Gather Around: Public Patios Enliven Inman Square


5/20/2022

tables and chairs on blue painted pavement on an urban street surrounded by plantings

Last summer, the City of Cambridge created two public patios in the heart of Inman Square, giving visitors an inviting space to eat, drink, or simply hang out. What started as a few tables and chairs inside a wall of jersey barriers has flourished into a pair of bright community spaces with flower boxes, public art, and little free craft supply libraries. 

The two patios on Cambridge Street got a refresh earlier this week with a new coat of paint and plantings. In light of the positive community feedback about the patios, the City is exploring opportunities to incorporate more gathering spaces along Cambridge Street and in other areas throughout the city.

“To meet the evolving needs of our community, Cambridge is seeking innovative ways to reimagine how we use public spaces,” said City Manager Louis DePasquale. “Setting up these public patios has been a simple and cost-effective way to offer our community a vibrant and safe place to gather while supporting our local businesses.”

The City collaborated with the East Cambridge Business Association and nearby businesses to create the patios which offer a welcoming public seating area open to everyone.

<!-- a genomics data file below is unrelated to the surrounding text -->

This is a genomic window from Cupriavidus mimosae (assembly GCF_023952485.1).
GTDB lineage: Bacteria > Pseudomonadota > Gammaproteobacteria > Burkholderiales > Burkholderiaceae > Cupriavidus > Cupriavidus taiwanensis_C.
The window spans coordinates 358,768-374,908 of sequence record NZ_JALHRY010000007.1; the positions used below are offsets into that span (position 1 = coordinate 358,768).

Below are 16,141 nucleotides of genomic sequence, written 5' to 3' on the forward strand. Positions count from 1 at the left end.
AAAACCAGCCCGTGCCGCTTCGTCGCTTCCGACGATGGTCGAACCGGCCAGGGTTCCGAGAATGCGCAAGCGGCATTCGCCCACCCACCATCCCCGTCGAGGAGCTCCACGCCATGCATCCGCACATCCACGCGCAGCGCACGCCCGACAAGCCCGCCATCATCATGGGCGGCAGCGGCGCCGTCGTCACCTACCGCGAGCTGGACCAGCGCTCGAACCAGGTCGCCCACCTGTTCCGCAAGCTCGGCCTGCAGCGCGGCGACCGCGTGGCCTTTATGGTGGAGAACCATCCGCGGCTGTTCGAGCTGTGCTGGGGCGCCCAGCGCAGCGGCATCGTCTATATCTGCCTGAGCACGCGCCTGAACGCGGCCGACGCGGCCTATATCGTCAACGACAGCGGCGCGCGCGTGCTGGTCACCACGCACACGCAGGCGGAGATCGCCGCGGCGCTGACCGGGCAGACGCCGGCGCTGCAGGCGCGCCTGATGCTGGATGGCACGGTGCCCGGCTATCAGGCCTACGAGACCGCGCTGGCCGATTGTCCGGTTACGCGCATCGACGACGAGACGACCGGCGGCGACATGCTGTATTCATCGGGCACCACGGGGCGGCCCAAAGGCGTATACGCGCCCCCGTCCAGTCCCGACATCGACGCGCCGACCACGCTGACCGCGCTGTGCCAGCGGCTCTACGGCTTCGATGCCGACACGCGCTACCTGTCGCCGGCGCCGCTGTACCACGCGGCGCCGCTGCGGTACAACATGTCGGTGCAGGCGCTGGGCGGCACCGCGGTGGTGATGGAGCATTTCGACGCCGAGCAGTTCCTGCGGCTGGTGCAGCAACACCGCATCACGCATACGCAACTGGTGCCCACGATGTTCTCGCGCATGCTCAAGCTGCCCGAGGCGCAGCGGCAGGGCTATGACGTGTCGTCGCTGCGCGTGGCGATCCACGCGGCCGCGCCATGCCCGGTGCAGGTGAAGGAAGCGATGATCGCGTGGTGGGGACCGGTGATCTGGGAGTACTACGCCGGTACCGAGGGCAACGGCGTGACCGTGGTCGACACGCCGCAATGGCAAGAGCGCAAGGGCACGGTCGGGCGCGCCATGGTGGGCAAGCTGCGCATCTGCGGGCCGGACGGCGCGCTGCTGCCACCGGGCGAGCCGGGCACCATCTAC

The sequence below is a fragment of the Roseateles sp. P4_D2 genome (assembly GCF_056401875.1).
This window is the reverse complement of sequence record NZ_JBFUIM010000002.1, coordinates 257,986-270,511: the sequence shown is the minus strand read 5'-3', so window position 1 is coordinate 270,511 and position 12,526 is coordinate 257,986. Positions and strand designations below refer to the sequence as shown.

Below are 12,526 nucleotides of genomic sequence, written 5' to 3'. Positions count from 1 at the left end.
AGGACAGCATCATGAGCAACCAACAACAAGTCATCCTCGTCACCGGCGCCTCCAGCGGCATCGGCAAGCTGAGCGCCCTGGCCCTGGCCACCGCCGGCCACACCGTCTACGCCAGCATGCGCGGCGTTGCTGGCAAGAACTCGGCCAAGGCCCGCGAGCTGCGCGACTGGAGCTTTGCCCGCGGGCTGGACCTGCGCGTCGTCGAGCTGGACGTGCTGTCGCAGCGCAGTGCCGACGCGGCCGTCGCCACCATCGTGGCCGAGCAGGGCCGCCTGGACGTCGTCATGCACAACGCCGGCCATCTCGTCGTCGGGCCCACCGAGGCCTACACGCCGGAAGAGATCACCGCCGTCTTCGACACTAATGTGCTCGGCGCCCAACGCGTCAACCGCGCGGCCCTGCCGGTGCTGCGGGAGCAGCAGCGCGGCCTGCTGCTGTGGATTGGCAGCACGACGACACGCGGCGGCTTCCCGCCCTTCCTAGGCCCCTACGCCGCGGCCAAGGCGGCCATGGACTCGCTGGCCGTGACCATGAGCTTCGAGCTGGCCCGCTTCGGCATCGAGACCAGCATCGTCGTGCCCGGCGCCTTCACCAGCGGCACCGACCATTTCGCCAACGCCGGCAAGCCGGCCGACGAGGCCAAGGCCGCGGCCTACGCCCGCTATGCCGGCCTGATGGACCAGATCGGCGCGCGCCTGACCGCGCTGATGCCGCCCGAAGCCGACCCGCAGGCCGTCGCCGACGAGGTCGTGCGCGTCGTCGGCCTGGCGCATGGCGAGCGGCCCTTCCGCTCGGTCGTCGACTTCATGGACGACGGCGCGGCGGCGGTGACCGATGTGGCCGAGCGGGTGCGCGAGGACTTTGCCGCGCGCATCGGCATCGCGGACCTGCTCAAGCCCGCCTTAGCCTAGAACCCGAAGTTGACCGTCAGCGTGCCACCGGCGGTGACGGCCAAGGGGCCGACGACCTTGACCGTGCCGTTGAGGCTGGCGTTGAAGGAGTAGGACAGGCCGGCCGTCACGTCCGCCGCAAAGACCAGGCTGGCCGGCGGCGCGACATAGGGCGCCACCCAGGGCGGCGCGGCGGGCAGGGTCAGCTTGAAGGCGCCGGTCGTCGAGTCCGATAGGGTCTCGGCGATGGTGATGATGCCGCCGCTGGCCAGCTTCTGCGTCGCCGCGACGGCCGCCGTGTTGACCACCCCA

“The addition of the public patios has been the highlight of our year,” said Shelley Barandes, owner of Albertine Press. “Every day we see neighbors making use of the space. The little free craft supply libraries have been a great hit, and we love that we're supporting creative exploration that is accessible to everyone.”

These pop-up shared spaces are part of the Community Development Department’s Public Space Lab initiative which aims to reimagine and enliven public spaces while fostering collaboration and creativity. The patios have been a welcome addition to the area for both businesses and patrons, and the City is working to identify additional locations for them.

“It’s been wonderful to see the community’s positive response to the public patios,” said Iram Farooq, Assistant City Manager for Community Development. “The Public Space Lab takes a collaborative, build-as-you go approach to enhancing public space. It speaks to Cambridge’s creative and innovative spirit, and we can’t wait to see what other delightful and exciting spaces emerge as we work together.”

The Cambridge Public Space Lab is a testing ground for intentional community building. This new initiative seeks to cultivate inclusive and joyful public spaces, using a spirit of partnership, experimentation, and collective learning. Other projects of the Public Space Lab have included CloudHouse, a temporary shade pavilion Greene-Rose Heritage Park to mitigate impacts of extreme heat, and Palmer Street–an enhanced alley in Harvard Square which now features new tables and chairs, playful magnetic poetry boards, and a public piano.

For more information, visit www.cambridgema.gov/publicspacelab.